Oral surgery, also called maxillofacial surgery, deals with the teeth, gums, nerves, roots and the jaw. There are many different types of oral surgery procedures, such as dental implants, root canals, and extracting teeth. If you need to have oral surgery, it helps to know everything there is to know about it, including the potential risks involved. Here are some common side effects and potential complications you might need to deal with if you get oral surgery.

Failed Root Canal

If you need to get a root canal, you should know this is a routine procedure with the majority of them being very successful. However, one complication you might need to deal with is a root canal that has failed. A root canal is considered to have failed if the tissues surrounding the root are still infected or become infected again after the procedure is done. The root canal should remove all infected tissue, so this is usually from some tissue being left behind. You either need to pull the tooth or have the procedure done a second time.


A very common side effect following any oral surgery procedure is pain. Many procedures, with the exception of root canals and some extractions, require the use of general or local anesthesia. This is done to numb the area or put you to sleep entirely during the procedure. When the anesthesia wears off, you may feel some pain or discomfort. In most cases, you can take over-the-counter or prescription pain killers.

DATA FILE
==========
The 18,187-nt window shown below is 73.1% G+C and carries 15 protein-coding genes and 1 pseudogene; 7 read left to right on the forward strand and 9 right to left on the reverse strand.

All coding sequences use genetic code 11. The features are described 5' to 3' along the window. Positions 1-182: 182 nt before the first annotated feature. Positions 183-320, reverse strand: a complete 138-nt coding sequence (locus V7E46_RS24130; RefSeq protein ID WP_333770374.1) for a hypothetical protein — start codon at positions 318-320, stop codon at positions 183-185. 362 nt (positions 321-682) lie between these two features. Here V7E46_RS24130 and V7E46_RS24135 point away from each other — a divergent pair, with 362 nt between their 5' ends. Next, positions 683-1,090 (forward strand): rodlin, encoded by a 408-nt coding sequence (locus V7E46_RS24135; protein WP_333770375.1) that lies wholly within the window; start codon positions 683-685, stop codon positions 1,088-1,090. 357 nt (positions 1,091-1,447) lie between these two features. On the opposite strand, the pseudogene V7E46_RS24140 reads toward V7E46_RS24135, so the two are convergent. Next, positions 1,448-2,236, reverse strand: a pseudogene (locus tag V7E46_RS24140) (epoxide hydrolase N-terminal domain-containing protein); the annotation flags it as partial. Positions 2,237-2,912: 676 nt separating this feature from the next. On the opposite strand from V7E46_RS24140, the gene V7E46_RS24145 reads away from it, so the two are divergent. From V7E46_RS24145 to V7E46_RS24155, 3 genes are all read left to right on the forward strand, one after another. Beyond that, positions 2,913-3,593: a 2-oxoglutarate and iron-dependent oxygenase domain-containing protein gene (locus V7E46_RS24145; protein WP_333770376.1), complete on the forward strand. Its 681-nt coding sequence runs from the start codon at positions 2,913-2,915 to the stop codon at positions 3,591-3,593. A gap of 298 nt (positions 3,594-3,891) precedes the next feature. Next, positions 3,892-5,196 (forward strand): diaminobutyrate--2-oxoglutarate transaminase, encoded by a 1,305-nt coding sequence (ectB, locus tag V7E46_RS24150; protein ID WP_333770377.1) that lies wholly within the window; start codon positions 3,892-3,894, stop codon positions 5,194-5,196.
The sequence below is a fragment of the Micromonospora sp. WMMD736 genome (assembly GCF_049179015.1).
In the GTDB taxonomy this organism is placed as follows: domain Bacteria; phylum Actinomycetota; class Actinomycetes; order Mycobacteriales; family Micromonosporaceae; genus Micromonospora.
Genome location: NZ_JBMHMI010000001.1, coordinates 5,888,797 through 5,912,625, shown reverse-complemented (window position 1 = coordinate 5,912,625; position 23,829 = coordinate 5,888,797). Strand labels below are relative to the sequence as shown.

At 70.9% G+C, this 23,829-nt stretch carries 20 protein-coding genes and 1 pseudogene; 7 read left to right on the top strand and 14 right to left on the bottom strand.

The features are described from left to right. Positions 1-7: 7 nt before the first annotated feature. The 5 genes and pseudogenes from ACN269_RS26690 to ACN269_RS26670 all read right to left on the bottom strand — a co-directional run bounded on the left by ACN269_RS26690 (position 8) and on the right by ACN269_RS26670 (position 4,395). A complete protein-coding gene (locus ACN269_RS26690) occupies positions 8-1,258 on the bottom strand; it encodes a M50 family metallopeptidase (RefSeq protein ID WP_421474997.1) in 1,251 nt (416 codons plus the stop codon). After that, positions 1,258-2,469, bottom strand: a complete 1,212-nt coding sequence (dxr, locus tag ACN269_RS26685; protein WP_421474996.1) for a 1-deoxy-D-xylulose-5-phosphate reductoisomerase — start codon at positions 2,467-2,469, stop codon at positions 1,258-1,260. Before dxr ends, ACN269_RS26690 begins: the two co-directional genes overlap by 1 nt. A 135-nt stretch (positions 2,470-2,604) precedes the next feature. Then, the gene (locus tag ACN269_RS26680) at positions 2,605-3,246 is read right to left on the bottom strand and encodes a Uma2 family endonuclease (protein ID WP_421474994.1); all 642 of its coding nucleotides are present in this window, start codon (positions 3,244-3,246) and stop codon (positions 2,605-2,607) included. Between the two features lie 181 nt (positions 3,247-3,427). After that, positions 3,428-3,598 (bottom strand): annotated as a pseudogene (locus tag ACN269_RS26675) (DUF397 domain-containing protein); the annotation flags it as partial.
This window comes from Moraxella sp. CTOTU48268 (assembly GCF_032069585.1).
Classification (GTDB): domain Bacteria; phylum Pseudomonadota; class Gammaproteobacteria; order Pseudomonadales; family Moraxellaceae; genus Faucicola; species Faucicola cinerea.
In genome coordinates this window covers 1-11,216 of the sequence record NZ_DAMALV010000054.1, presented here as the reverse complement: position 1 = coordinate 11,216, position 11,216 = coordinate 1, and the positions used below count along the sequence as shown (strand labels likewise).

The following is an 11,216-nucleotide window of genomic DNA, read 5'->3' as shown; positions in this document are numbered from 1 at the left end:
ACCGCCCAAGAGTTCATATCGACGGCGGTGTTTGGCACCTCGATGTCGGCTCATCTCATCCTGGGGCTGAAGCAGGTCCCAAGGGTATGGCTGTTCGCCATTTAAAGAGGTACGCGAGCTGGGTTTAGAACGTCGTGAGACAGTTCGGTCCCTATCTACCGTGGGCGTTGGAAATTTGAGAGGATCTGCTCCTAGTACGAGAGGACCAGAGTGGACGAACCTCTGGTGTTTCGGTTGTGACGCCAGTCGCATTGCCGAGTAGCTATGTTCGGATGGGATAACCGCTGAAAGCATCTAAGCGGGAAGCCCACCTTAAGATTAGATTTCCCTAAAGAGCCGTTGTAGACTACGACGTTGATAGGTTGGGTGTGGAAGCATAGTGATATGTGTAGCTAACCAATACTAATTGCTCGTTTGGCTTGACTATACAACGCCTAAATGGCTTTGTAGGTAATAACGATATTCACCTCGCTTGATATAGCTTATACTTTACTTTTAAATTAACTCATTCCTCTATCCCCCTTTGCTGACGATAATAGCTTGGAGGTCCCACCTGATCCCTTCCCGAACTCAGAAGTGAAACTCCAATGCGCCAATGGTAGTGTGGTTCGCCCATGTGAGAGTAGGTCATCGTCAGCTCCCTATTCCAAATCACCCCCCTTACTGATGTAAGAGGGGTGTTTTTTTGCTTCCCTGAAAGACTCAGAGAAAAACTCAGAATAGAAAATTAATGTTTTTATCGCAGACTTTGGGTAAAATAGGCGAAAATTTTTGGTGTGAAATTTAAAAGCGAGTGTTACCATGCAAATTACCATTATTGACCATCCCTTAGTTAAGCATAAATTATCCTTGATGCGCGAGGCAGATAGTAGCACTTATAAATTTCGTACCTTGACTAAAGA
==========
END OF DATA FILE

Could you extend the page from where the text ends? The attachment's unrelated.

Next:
If it is severe and debilitating pain, you might be experiencing what is called dry socket. This happens if the blood clot that formed after an extraction has become dislodged. If you think you have dry socket, seek emergency care.

Weakened Tooth

Some oral surgery procedures will cause you to have a weakened tooth. This is especially true if you have a root canal procedure. The pulp is removed from your tooth, so the tooth is now considered dead. Until you have a crown put on, the tooth is very weak and brittle.

This can lead to more complications, because if you chew with that tooth before the crown is put on, it can break. This requires you to have the tooth removed. If you have a root canal, get your crown as soon as you are able to in order to prevent losing your tooth.


All oral surgery procedures run the risk of getting an infection after it has been performed. Following your dentist's post-surgery instructions is the best way to prevent this. Take antibiotics prescribed to you and make sure to brush and floss every day. If you notice signs of infection, such as extreme pain, a bad smell, or discharge coming from the surgical site, contact your dentist or oral surgeon from a company like True Bite Oral Surgery and Implant Center.